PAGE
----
Wednesday, March 28, 2012

The End of Running?

Everything was going so well – I had some good workouts, build up to a decent long run, and I even ran a respectable warm-up race a couple weeks ago – so well that I barely blogged about it for fear of jinxing my fitness fast-track, as if by looking at it too closely, getting too excited (yay! look at me! uninjured and finally getting back into shape!) I might make it all go away. 

Well despite my best efforts, the alchemy didn’t align because go away it did. As of today, Wednesday, my hip flexor hurts and my pessimism is high. Cherry Blossom Ten Miler, the race I’ve been working toward, won’t be blossoming for me this year. 

You’d think by now I’d be used to this feeling – the punch-in-the-stomach failure that comes with the realization that I can’t run. The anger, frustration, and disappointment of knowing that my own body has betrayed me, and the even worse realization that all those emotions can be directed nowhere but inward, because no one did this to me but me. I can’t run

Are we meant to be? Me and running? This philandering fair-weather friend of mine? Or should I just stop now before I daydream up another castle in the sky only to have it collapse around me in a pile of running shoe rubble the very week before it actually matters? True, I would miss the runner’s high…but it might be worth it to be spared the runner’s low.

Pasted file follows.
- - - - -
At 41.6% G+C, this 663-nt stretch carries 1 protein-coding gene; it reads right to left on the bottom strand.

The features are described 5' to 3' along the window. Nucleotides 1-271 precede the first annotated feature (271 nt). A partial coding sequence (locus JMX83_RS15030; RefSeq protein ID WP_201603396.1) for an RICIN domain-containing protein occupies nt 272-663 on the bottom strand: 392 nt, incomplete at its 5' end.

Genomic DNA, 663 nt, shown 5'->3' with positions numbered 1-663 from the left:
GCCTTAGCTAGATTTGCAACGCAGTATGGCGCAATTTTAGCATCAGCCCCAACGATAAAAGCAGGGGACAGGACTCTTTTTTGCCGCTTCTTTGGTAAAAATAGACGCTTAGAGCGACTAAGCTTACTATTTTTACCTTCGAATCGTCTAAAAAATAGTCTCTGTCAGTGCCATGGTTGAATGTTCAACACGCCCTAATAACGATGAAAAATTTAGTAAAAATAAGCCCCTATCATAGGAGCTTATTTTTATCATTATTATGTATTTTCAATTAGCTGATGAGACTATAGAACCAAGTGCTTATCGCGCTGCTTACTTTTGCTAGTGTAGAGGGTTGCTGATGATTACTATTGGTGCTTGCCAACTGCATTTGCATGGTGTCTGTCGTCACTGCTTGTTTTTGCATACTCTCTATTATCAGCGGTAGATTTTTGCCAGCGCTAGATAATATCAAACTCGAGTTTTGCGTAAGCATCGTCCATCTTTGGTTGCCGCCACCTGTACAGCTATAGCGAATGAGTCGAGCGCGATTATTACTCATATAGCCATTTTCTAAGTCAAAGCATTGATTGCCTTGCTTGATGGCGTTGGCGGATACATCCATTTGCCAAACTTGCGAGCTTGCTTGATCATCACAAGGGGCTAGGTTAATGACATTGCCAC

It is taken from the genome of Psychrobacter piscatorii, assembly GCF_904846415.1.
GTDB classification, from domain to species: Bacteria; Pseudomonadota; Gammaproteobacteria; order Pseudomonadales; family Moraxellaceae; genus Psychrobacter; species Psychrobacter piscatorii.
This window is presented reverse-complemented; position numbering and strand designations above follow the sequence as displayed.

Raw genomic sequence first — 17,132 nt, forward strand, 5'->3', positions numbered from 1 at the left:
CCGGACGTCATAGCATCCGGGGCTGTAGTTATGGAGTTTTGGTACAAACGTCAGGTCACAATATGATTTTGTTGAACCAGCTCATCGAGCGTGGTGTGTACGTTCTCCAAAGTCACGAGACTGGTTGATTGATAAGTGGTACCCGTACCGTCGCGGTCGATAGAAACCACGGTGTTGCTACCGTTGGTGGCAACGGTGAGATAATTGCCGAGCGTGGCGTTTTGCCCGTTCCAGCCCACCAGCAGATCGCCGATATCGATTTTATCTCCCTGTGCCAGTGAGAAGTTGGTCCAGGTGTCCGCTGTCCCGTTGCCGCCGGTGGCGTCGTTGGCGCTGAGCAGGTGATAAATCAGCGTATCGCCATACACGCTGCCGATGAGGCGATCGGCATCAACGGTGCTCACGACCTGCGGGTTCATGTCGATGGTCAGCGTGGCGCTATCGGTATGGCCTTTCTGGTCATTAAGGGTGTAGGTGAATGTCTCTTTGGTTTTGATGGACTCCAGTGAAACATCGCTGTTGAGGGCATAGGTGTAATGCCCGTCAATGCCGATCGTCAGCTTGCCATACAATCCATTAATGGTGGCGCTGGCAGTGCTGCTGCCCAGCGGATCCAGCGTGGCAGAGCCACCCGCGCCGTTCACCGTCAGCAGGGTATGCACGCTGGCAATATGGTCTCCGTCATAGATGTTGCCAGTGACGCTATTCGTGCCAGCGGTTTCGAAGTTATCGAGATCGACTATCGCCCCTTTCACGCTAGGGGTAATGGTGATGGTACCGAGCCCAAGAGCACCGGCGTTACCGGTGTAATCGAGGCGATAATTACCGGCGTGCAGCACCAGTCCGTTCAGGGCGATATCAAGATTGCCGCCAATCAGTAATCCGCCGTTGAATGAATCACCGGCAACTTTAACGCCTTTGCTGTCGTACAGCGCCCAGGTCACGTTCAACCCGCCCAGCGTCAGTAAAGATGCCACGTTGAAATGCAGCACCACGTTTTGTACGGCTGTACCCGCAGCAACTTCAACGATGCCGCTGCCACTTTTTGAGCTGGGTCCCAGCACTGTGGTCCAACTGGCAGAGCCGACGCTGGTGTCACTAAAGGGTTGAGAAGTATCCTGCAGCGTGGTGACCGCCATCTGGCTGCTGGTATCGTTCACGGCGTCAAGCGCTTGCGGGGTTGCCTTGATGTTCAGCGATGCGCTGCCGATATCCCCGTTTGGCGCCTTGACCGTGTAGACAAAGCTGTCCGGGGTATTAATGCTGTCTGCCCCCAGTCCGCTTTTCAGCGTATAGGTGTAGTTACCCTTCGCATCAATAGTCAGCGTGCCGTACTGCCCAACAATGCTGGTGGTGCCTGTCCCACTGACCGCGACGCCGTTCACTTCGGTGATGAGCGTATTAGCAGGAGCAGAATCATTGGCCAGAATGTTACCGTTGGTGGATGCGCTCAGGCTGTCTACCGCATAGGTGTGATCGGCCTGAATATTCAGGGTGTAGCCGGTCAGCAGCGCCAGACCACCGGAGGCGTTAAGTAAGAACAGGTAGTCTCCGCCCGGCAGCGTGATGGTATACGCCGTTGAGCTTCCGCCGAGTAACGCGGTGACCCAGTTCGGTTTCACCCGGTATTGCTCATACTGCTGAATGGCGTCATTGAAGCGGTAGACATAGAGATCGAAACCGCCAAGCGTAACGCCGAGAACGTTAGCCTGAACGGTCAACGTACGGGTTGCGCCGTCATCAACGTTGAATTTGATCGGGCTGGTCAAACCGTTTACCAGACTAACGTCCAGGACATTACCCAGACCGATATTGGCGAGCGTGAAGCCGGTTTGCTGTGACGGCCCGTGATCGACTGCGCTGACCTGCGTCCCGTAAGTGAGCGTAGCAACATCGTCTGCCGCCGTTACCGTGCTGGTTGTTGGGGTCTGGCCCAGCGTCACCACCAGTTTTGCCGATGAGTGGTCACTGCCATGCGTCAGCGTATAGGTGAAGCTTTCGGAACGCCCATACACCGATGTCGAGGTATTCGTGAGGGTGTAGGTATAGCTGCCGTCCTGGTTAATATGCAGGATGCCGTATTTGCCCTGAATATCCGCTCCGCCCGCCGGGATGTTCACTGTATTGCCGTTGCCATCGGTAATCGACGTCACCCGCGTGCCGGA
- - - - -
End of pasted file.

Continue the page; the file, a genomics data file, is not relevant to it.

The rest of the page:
To serve as some explanation, this post was mostly composed in my head as I walked the two miles back from the track last night, a new never-to-be-worn racing shimmel in my hand, and my coach’s (reasonable but painful) criticisms echoing in my ears. “There will be other races,” people say. I feel like I’ve been telling myself that for years. But running is not a zero sum game…so maybe there won’t be. People do it, people lead happy productive lives and they don’t run. Is it a learnable skill? Is it a skill I want to learn? 

On a recent episode of 30 Rock, Jack asks Kenneth how he can stay so positive in the face of failure. The usually ruthlessly chipper Kenneth responds in a moment of serious intensity, “I lie to myself every morning when I wake up. I don’t know how much longer I can do it.” That is exactly how I feel about running right now. 

Thank you for bearing with me through this stream of self-loathing consciousness. Regularly scheduled happy blogging will resume tomorrow when I get over myself.